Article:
Value Opportunity? :69% off 52 week high, 82% off 5 year high

The stock is Jakks Pacific, Inc, symbol JAKK.
Jakks Pacific is a toy manufacturer started in 1995 with TTM revenues of 632.30M
This post will list some but not all of JAKK's pros and cons so you can consider as a potential investment needing further investigation. I purchased some shares.

Friday 9/13/13 JAKK closed at $4.91.

I was ranking 2013 net insider activity (total 2013 net dollar value of shares purchased-sold) as a percentage of the float value (shares in float * current price). JAKK was in the top 10 of ~ 8,000 companies reviewed.  Most of the top ten were not investable for multiple of reasons. Now to make it more interesting JAKK has aggressively reduced their outstanding share count. At the end of 2008 share count was 27.93M, 2009 = 27.64M, 2010 = 27.32 , 2011 = 25.94; the current reported share count is only 22.30M. The probability of a stock outperforming when there is a combination of both aggressive share count reduction and aggressive insider buying is optimistic. 
The large insider purchases in 2013 have been by biotech billionaire, visionary, innovator and deal maker Patrick Shiong Soon. There is an interesting story published in Forbes 08/30/2013: “Biotech Billionaire Takes A Beating ToyingAround With JAKKS Pacific”, Click to read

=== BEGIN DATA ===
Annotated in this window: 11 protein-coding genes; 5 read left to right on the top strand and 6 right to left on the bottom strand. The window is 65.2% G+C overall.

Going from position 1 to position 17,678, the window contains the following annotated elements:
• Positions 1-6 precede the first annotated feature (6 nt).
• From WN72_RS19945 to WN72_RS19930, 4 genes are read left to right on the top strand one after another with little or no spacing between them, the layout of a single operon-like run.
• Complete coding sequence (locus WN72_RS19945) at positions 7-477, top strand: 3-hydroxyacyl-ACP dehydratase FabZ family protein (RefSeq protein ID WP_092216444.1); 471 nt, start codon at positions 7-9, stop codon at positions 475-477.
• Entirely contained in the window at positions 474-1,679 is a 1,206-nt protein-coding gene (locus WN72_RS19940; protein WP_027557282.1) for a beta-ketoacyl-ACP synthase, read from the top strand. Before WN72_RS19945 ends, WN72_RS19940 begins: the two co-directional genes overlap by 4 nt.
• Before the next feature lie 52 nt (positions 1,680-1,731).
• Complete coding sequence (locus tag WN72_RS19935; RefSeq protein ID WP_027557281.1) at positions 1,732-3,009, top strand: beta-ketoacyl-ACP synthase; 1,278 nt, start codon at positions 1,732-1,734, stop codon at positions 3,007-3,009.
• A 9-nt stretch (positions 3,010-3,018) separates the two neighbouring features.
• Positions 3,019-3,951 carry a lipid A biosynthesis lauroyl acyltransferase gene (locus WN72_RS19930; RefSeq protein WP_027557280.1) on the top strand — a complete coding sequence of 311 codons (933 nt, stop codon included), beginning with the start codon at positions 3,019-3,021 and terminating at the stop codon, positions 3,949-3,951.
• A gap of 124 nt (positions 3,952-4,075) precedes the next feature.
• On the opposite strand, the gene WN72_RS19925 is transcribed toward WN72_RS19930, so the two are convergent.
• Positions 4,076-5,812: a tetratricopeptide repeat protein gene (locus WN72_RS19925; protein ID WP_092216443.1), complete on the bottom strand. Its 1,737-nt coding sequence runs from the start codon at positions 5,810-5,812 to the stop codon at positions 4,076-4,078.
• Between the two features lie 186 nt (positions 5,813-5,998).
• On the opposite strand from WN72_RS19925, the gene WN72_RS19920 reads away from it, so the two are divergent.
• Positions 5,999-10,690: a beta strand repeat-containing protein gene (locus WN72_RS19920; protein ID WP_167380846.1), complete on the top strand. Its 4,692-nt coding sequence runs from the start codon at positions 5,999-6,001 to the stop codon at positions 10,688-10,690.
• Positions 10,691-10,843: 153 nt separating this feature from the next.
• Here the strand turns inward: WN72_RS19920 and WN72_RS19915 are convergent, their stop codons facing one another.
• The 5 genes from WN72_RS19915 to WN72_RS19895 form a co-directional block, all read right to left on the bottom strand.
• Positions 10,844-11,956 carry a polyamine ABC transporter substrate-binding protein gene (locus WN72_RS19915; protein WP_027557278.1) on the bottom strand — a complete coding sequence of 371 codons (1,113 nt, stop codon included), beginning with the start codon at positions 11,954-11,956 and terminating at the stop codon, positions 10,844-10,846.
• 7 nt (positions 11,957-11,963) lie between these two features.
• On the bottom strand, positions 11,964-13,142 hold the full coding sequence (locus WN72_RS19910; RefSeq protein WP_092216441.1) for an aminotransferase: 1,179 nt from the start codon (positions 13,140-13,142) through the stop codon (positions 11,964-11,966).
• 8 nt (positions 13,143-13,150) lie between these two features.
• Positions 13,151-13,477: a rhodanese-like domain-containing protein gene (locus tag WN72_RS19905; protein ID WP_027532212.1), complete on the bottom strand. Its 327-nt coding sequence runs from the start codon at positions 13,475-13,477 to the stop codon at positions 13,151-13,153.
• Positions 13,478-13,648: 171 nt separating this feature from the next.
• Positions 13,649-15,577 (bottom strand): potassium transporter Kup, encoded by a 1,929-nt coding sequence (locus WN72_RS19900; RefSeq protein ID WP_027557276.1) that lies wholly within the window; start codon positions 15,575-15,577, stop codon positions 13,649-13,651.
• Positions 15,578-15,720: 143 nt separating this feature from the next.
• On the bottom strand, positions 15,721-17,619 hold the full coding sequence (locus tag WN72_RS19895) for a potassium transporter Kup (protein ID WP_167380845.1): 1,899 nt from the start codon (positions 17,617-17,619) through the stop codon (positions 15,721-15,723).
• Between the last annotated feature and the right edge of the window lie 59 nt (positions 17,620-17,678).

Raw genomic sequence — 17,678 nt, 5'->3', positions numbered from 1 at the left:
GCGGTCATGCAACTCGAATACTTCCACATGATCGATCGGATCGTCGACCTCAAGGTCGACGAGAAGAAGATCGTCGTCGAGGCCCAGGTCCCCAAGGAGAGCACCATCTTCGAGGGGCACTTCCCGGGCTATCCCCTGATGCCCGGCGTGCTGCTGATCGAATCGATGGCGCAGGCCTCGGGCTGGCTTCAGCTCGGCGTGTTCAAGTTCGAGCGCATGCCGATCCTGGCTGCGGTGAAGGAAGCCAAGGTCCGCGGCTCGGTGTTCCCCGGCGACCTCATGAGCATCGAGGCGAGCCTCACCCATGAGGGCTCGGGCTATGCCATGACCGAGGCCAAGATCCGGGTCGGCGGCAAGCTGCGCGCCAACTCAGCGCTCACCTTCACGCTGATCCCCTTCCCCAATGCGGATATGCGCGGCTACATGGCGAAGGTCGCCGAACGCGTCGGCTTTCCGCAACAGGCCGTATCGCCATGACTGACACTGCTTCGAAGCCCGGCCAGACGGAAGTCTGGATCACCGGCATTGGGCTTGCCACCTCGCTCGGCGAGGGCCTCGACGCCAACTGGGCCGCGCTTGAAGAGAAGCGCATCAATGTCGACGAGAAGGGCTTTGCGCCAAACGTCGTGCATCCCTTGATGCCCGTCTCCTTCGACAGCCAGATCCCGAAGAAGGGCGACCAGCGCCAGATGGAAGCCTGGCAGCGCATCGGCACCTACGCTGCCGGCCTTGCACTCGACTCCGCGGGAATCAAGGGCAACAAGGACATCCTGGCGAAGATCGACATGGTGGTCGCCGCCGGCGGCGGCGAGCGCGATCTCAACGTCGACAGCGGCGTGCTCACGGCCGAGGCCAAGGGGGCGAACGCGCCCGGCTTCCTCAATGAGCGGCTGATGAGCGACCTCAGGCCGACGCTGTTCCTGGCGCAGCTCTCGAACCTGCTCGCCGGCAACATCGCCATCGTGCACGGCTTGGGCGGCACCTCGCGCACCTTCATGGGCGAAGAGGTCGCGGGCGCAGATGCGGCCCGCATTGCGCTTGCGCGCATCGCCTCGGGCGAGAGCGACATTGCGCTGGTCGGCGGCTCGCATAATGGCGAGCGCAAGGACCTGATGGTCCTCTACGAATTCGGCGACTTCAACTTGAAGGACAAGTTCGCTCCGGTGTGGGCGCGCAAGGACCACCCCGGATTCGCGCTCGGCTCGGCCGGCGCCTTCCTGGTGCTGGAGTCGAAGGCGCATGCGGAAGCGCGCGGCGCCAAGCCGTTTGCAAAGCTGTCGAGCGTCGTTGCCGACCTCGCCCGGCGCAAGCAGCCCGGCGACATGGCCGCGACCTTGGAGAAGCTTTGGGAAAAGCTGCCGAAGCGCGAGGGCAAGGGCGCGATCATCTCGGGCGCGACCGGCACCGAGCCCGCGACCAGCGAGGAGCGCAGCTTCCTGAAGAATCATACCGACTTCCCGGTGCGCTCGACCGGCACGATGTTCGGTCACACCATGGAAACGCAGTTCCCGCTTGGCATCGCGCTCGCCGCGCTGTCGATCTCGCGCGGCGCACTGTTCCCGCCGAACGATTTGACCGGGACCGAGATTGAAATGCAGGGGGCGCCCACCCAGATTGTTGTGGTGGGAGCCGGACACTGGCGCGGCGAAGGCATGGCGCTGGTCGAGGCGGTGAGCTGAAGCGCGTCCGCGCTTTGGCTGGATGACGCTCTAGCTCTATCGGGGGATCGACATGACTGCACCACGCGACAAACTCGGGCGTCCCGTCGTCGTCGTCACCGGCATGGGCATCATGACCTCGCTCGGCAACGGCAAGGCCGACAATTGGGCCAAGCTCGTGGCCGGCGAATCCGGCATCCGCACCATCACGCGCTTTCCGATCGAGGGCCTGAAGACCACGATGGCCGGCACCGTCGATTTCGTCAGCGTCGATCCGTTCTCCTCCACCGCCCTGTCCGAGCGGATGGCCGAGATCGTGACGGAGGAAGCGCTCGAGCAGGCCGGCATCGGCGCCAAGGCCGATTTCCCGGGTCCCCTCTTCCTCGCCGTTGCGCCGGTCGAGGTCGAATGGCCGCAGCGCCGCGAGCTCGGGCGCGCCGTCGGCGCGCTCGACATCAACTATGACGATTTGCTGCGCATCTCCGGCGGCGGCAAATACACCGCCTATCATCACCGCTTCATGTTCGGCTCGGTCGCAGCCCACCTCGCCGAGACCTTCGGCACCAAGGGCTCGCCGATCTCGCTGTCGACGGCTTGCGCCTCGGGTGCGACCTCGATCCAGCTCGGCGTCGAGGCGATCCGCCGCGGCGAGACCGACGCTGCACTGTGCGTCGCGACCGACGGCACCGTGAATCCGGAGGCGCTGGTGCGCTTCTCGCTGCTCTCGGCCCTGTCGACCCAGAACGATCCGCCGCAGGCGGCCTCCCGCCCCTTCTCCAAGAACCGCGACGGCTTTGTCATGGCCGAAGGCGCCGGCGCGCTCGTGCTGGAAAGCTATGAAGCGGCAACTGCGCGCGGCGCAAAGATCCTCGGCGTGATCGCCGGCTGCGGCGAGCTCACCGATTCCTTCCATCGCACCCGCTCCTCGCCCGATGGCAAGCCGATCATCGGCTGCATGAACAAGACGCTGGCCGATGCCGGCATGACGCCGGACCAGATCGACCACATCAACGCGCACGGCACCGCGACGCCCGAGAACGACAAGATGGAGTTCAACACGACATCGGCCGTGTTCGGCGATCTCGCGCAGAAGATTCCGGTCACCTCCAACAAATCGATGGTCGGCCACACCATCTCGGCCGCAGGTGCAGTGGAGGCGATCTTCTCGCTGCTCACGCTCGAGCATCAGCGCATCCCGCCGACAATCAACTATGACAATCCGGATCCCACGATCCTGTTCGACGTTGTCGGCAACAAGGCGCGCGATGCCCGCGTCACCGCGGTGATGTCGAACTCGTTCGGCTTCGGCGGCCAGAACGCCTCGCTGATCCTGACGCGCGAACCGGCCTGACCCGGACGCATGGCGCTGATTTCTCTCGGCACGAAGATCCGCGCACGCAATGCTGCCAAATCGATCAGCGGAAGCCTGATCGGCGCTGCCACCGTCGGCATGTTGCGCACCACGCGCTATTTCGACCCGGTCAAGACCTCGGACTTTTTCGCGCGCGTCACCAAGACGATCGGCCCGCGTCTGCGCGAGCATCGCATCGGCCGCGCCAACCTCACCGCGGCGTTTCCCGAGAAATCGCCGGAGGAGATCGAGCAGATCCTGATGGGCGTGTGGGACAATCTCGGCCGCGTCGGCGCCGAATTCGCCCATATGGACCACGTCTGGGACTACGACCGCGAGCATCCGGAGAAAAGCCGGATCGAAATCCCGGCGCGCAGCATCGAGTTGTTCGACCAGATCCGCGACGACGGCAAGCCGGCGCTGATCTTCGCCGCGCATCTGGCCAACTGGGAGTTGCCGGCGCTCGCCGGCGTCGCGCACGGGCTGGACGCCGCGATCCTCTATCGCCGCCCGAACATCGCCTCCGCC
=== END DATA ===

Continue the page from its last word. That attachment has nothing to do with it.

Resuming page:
Patrick Soon has been buying shares of JAKK during 2013 at much higher prices.

A few comments from the Forbes article:

Patrick Soon “has a record of producing big winners. That’s what makes his big loser in Jakks Pacific so interesting. Soon is down more than 50% on his JAKK investment. He owns more than four million shares at an average cost of $11.04, according to SEC Filings”. Soon added to his initial stake in July just before the stock plunged.  Then he added more in the $7 area, taking his total stake to 25% of the company.”
Soon creates value, working with companies, by being a great visionary, innovator and deal maker. Unsurprisingly, given the net worth he has amassed, he has a record of producing big winners. That’s what makes his big loser in Jakks Pacific so interesting.
Jakks may very well be in the process of divesting their traditional toy business and morphing into a technology company.  In that case, we could be looking at a company that will be in the licensing business, with a valuation multiplier twice that of a traditional toymaker.” Source Forbes

Additional Pros:
June 2012, Oaktree Capital attempted a hostile takeover of JAKK. The $20 per share offer was rejected. It would seem management/board have many catalysts to mover the stock higher.  Insider own 16.98%.

Shaun Currie posted an outstanding JAKK article August 29 on Seeking Alpha. 

Closely followed value investors John Rogers and Richard Snow increased their position. John Rogers now owns 775,191 shares. Richard Snow owns 86,635 shares. Ben Graham investment style value investors Charles Brandes, Richard Pzena and Third Avenue Management have positions that were unchanged in their last reported positions.